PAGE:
Factitious Disorders and Malingering

Factitious Disorders and Malingering Introduction

Stuart J. Eisendrath, M.D.

Factitious disorders are those illnesses that are consciously created by an individual. They represent the willful production of signs and symptoms of disease. Usually the patient’s primary goal is to receive medical, surgical, or psychiatric care to satisfy some psychological need. These patients are often of great interest to physicians because their behavior typically involves getting physicians and nurses to participate in their psychological disorder. The DSM-IV (American Psychiatric Association 1994) criteria for factitious disorder are given in

Table 62-1.

Factitious disorders may be best considered a form of abnormal illness-affirming behavior. Individuals with this behavior either create or amplify clinical signs or symptoms to appear more ill than the level of biomedical disease would indicate. In contrast to self-mutilating patients, who usually admit to producing their injury and do not aim their behaviors at obtaining medical care, factitious disorder patients typically conceal the origin of their disorder and specifically seek care. In contrast to malingering patients, factitious disorder patients produce illness primarily to achieve a psychological benefit; external incentives play only a secondary role.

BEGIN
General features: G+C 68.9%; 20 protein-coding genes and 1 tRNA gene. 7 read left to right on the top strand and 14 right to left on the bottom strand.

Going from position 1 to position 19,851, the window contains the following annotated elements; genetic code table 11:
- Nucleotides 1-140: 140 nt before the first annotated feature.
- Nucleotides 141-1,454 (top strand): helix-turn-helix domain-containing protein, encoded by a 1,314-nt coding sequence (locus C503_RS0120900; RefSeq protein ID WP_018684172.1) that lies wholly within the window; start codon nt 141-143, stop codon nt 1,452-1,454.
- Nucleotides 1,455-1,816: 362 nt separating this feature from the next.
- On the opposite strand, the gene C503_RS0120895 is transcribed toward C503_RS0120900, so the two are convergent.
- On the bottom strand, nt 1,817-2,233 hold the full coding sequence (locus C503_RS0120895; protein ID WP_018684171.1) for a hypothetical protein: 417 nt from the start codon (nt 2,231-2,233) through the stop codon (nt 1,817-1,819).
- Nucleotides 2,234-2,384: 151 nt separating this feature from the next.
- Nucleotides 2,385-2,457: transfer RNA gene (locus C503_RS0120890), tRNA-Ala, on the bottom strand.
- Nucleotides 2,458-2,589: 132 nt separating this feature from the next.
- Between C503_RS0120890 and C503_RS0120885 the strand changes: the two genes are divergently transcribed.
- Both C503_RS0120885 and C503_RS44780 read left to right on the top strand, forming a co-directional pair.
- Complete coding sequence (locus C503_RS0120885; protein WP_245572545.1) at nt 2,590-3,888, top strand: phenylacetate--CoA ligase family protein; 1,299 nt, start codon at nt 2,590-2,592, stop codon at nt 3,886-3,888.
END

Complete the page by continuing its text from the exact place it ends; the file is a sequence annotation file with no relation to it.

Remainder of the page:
The factitious illness that is produced can be either physical or psychological in nature. In this chapter, I discuss the nature of and treatment strategies for both types of factitious disorder. I also discuss the treatment of Munchausen syndrome by proxy (MSP), in which one person creates signs or symptoms of illness in another person. Finally, I discuss the identification and management of malingering. I begin with the factitious physical disorders because they have been the best studied.

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Revision date: July 8, 2011
Last revised: by Tatiana Kuznetsova, D.M.D.